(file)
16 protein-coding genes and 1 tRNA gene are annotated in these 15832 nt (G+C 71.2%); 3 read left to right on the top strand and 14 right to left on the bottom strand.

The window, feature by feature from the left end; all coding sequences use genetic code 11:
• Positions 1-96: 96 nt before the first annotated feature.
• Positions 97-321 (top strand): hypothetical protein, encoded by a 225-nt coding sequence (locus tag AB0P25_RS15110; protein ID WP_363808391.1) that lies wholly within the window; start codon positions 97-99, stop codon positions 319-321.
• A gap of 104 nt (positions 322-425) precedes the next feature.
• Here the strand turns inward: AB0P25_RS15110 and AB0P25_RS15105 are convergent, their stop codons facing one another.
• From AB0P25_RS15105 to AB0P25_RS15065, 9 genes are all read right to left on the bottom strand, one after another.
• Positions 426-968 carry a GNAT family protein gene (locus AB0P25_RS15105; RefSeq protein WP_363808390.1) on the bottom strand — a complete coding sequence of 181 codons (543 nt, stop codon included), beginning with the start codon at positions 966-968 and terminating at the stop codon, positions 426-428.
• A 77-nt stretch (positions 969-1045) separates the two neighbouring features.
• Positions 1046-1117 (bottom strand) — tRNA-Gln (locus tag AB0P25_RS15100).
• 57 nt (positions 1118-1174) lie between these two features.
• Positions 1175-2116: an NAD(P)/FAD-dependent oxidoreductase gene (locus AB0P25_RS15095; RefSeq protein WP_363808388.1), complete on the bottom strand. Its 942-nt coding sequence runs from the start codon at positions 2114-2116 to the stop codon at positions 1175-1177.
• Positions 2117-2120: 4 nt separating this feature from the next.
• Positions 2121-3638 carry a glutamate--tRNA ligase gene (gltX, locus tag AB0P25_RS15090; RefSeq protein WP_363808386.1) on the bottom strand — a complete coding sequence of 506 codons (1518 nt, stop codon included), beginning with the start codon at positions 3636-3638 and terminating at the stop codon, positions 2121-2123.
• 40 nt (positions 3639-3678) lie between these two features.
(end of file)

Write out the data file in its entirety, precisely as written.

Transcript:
16 protein-coding genes and 1 tRNA gene are annotated in these 15832 nt (G+C 71.2%); 3 read left to right on the top strand and 14 right to left on the bottom strand.

The window, feature by feature from the left end; all coding sequences use genetic code 11:
• Positions 1-96: 96 nt before the first annotated feature.
• Positions 97-321 (top strand): hypothetical protein, encoded by a 225-nt coding sequence (locus tag AB0P25_RS15110; protein ID WP_363808391.1) that lies wholly within the window; start codon positions 97-99, stop codon positions 319-321.
• A gap of 104 nt (positions 322-425) precedes the next feature.
• Here the strand turns inward: AB0P25_RS15110 and AB0P25_RS15105 are convergent, their stop codons facing one another.
• From AB0P25_RS15105 to AB0P25_RS15065, 9 genes are all read right to left on the bottom strand, one after another.
• Positions 426-968 carry a GNAT family protein gene (locus AB0P25_RS15105; RefSeq protein WP_363808390.1) on the bottom strand — a complete coding sequence of 181 codons (543 nt, stop codon included), beginning with the start codon at positions 966-968 and terminating at the stop codon, positions 426-428.
• A 77-nt stretch (positions 969-1045) separates the two neighbouring features.
• Positions 1046-1117 (bottom strand) — tRNA-Gln (locus tag AB0P25_RS15100).
• 57 nt (positions 1118-1174) lie between these two features.
• Positions 1175-2116: an NAD(P)/FAD-dependent oxidoreductase gene (locus AB0P25_RS15095; RefSeq protein WP_363808388.1), complete on the bottom strand. Its 942-nt coding sequence runs from the start codon at positions 2114-2116 to the stop codon at positions 1175-1177.
• Positions 2117-2120: 4 nt separating this feature from the next.
• Positions 2121-3638 carry a glutamate--tRNA ligase gene (gltX, locus tag AB0P25_RS15090; RefSeq protein WP_363808386.1) on the bottom strand — a complete coding sequence of 506 codons (1518 nt, stop codon included), beginning with the start codon at positions 3636-3638 and terminating at the stop codon, positions 2121-2123.
• 40 nt (positions 3639-3678) lie between these two features.